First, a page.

They ramp up the ick factor for tourists and can put a painful damper on a summer vacation, but the not-so-humble jellyfish carries a much more powerful sting – it’s waging guerilla warfare on the ocean’s ecosystem.
New Jersey is home to 15 species of jellyfish, and there is no way to forecast exactly how many of each will be pulsating through our waters this summer, since variables like current and weather are hard to predict. But as an overall trend, jellyfish blooms are increasing around the globe, thanks to human activities.
Sure, they’re an important part of the food web. But in excess numbers, these creatures create an imbalance in the environment, preying on fish populations until they collapse. They wreak havoc for the fishing industry by weighing down nets until boats are capsized, and they’ve been known to clog intake pipes at nuclear power plants around the world, crippling their output.
We’ve brought this problem on ourselves. The good news? There are things each of us can do to keep the tentacles in check.
When we burn fossil fuel – say, by sitting in traffic on the Turnpike every Friday to get to the beach – we release nitrogen into the atmosphere. And when we apply chemical fertilizers to our lawns, nitrogen seeps into our groundwater. In each case, this nutrient eventually makes its way into the ocean, where it leeches oxygen and suffocates most marine life.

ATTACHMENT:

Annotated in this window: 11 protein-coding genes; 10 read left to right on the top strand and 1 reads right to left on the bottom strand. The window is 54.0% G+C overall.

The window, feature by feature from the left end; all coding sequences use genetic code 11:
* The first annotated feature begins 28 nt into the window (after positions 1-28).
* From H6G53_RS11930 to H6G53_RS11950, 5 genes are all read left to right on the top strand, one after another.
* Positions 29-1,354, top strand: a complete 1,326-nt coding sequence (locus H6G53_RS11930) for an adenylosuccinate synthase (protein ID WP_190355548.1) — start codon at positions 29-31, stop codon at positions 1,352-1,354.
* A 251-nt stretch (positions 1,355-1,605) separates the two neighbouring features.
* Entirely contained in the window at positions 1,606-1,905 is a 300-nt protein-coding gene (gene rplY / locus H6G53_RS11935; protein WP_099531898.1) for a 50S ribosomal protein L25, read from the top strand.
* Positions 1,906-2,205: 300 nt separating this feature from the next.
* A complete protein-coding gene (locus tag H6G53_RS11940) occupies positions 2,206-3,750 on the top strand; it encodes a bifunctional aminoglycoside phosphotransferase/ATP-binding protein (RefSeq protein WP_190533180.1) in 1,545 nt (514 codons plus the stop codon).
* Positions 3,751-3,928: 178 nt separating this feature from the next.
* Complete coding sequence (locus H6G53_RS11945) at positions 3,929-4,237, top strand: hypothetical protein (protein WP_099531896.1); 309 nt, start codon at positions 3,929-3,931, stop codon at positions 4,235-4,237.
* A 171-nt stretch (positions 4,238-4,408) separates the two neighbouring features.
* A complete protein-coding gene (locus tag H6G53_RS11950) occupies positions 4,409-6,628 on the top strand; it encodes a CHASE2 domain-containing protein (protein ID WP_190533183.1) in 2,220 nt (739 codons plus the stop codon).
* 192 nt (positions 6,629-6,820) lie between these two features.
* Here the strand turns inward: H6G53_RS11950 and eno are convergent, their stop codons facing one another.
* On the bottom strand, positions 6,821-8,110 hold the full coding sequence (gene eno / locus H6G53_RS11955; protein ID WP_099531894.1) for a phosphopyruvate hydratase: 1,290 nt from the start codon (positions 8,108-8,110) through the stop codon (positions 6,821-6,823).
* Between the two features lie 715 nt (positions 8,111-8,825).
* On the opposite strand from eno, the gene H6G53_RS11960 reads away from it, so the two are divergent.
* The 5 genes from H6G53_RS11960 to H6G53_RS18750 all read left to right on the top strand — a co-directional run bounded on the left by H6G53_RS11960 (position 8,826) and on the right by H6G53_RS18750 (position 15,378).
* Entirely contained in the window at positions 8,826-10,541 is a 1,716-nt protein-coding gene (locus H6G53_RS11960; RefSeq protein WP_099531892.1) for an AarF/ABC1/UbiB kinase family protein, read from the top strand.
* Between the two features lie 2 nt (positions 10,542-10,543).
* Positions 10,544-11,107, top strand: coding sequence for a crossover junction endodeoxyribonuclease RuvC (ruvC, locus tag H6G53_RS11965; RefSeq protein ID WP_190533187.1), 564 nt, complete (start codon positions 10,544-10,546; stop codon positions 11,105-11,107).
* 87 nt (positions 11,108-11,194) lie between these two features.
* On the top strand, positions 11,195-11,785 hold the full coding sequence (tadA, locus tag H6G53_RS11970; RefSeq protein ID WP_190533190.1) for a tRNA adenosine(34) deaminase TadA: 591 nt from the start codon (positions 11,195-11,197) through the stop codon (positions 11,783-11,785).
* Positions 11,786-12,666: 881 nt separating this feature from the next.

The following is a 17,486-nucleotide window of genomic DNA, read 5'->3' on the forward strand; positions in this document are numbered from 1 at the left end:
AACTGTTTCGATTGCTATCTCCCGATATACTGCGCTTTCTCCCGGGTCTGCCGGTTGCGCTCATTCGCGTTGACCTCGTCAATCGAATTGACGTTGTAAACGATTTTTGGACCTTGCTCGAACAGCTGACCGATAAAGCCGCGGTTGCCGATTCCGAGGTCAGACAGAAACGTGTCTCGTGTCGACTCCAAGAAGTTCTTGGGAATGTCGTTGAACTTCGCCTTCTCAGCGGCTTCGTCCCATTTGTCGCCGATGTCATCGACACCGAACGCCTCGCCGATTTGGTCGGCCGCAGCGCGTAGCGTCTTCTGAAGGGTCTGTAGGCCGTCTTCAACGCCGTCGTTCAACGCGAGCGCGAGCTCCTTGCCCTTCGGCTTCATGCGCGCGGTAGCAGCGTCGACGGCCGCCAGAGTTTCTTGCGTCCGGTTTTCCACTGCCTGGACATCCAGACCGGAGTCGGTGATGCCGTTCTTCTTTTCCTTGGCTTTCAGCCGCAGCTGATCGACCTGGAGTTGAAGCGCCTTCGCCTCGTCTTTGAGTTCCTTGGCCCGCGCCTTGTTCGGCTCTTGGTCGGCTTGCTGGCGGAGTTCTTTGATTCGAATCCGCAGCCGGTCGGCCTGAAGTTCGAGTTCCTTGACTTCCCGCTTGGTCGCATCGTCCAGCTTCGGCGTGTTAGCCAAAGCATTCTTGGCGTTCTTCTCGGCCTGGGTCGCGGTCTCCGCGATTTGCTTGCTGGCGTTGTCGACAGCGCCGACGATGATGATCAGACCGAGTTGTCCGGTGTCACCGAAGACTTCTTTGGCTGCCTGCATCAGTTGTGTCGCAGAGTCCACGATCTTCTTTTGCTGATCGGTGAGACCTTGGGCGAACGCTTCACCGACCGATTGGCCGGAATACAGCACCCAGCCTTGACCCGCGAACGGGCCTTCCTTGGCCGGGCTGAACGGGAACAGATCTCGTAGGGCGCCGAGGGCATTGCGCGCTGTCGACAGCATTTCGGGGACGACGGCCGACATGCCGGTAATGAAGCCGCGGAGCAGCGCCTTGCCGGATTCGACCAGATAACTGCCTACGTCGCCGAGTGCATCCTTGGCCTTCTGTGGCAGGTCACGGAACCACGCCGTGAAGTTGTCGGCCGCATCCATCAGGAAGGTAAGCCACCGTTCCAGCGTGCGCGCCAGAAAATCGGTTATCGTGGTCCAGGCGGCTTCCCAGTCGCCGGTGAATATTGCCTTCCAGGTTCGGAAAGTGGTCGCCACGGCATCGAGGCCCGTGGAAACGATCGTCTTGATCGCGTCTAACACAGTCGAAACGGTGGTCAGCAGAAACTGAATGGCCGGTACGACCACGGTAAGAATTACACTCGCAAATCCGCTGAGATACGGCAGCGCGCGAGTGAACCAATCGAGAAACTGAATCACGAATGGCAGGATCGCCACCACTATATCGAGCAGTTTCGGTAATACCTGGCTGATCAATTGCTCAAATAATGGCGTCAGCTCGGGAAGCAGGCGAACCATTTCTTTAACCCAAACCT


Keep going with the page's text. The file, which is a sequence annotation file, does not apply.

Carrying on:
Jellyfish, however, thrive in this environment.
With fewer predators to cope with and less competition for food, these gelatinous blobs are able to reproduce at an alarming rate. In other words: “They’re fueled by our pollution,” said Paul Bologna, PhD, Director of the Marine Biology and Coastal Sciences program at Montclair State University.
In New Jersey, while water quality is generally considered excellent, the most recent report from the DEP indicates that nitrogen levels are on the rise, meaning jellyfish could be, too.
Since fossil fuels also contribute to higher ocean temperatures, the problem is compounded. Many fish require more breaths in warmer water, meaning they require more oxygen just as it becomes less available. When these fish die, the process of decomposition continues leeching oxygen, creating a vicious cycle. (Or a fortuitous cycle, if you’re a jellyfish.)
“Some people will tell you jellyfish blooms are simply cyclical,” Bologna said. “But denying the impact of climate change is like denying the Holocaust. The evidence is overwhelming.”
Protect the Predators
Few creatures can prey on jellyfish without succumbing to their venom. Swordfish, tuna and shark are among the exceptions. In order for these populations to thrive in New Jersey, it’s important that commercial and recreational fishermen abide by harvest quotas.
“There are systems in place at the state and federal levels to make sure the rules are followed,” said Larry Hajna, spokesman for the DEP. “We have conservation officers that patrol our coastline. But as with anything, there can be people who take more than they’re allotted.”